This morning there are a million things to do. Sticky things, like planning for a major trip–tickets, insurance, money, lists–the wrapping up of another school year, tests, did I do that yet? and what if I forget? I have that sense that if I am not careful, the world outside my windows will start to streak by in a blur, and I will miss it all.
I am too busy to slow down, too wrapped up in things important to notice things small. Laundry, bills, appointments, meetings. Who has time to savor? Who has time to sing?
If I am not careful now, I will lose this moment. I will not get it back.
If I am not careful, sticky things will pull me down in their sticky web of worry, bustle, fear.
“I am too busy,” said Martin Luther, “not to pray.” When my thoughts clamor too loud for stillness, I can at least remember.
Maybe you feel this way, too, rushed and weary. Maybe you don’t have eyes to see the last of the cherry blossoms and marvel at their maker, but you can close your eyes at a stoplight and remember that time on vacation when creation took your breath away. Maybe you don’t have time to dink out a melody on the piano this morning, but you can turn on the radio and remember a song that stopped you in your tracks.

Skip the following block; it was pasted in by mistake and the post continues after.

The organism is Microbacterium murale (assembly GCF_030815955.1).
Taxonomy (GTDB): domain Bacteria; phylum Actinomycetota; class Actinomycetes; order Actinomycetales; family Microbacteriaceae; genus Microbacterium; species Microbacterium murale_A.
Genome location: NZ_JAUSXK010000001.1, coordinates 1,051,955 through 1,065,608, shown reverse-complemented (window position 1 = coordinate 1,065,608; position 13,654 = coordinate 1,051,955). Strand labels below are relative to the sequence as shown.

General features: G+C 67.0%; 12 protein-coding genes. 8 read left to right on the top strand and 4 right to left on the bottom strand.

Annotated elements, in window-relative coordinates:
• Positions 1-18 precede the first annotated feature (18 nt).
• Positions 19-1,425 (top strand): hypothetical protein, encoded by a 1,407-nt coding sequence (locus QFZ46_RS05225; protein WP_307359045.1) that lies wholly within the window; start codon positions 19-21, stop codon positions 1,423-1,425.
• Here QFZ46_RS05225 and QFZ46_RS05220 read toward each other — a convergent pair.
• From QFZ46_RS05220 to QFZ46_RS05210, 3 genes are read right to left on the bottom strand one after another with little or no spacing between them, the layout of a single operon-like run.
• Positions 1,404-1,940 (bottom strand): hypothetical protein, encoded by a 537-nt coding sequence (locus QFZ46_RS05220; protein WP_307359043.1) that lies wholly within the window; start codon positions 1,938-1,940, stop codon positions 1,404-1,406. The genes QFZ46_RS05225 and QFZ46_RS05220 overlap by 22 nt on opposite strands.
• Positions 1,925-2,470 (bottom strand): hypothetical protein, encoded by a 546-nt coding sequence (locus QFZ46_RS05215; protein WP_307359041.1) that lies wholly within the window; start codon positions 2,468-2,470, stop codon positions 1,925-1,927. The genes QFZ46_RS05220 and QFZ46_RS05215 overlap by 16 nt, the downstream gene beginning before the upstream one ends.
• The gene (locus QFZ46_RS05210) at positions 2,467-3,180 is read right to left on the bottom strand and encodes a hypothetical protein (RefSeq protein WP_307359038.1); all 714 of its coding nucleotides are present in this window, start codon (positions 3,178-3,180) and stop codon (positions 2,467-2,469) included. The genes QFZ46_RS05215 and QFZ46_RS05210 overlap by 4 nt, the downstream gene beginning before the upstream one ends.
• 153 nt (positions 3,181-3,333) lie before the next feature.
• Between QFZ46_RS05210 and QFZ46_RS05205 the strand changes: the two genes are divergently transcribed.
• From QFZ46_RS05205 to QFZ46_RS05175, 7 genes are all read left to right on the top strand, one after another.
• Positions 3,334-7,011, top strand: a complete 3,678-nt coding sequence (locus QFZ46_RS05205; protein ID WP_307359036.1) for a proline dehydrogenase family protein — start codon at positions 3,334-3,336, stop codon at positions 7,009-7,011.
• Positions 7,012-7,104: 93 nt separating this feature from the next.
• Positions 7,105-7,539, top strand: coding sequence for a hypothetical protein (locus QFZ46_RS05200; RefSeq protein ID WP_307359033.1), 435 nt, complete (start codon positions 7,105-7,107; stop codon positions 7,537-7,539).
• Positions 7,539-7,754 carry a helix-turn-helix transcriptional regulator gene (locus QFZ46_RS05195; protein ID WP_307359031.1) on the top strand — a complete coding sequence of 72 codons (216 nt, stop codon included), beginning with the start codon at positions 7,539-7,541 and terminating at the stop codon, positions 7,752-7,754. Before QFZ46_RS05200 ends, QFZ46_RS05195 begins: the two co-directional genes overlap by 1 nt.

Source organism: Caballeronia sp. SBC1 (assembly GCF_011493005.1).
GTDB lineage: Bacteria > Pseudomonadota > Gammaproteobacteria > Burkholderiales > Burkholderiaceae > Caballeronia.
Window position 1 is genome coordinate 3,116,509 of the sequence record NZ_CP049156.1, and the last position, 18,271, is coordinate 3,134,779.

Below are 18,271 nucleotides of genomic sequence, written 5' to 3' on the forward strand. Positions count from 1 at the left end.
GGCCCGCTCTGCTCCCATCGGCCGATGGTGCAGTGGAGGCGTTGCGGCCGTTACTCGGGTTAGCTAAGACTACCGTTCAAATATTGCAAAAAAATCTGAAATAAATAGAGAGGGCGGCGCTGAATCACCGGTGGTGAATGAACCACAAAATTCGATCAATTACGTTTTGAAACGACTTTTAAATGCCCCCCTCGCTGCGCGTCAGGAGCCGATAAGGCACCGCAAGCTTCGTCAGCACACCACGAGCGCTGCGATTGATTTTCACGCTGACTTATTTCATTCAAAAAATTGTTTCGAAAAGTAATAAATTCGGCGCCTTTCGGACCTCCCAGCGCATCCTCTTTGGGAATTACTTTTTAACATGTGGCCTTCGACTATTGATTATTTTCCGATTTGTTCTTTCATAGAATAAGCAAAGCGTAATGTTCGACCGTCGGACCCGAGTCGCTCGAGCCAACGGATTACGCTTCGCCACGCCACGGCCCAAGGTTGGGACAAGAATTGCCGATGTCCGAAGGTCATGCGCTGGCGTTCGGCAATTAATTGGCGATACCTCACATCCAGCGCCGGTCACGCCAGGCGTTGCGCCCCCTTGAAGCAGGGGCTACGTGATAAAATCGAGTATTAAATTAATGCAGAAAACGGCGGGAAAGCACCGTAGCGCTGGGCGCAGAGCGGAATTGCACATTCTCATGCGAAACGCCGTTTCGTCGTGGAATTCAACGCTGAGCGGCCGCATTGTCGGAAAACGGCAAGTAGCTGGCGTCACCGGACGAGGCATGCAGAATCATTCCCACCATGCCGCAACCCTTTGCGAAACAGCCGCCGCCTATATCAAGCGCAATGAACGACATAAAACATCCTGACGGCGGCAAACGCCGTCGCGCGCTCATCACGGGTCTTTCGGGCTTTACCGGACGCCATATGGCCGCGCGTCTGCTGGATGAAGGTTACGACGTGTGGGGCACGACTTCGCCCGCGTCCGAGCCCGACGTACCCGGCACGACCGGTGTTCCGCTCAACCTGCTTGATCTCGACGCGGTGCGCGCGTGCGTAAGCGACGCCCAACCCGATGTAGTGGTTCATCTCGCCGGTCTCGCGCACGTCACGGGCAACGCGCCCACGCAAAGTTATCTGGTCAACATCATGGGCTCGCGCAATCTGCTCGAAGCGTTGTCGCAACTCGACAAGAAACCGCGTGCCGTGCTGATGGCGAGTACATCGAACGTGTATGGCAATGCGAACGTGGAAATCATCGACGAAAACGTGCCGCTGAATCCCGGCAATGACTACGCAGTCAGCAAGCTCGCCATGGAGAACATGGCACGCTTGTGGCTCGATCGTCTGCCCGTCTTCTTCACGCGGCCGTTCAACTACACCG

I remember this morning my New Years’ Resolutions, from the end of Psalm 90:
- Teach me to number my days aright, that I may gain a heart of wisdom.
- Teach me to number my days, that I may long for your return.
- Teach me to be satisfied, morning by morning, with your unfailing love.
- Teach me to rejoice and be glad, all my days, that all my days will be joyful and not stressed..
- Teach me to see your weighty glory, every day, (even the busy ones.)
- Let the favor (and the beauty) of the Lord be upon me, and establish the work of our hands. Yes, establish the work of our hands!
One day last year, I dropped my friend off at her house in the city, and just as we pulled up, a deer leapt over her chain link fence to nosh on the grass in her backyard. Where did this visitor come from? Here in the city, cars whizzing by, the creature paused and regarded us with dark eyes, as if to say, “Here I am, under your nose. Have you not seen me all along?”
Today in the busyness, I want to slow just enough to see that God is quietly working wonders all around me. That while I worry about my lists and my laundry, He feeds the sparrow, clothes the crabapple tree. I can choose to be overwhelmed, or I can remember–God’s got this.
Be still, soul, and know that He is God.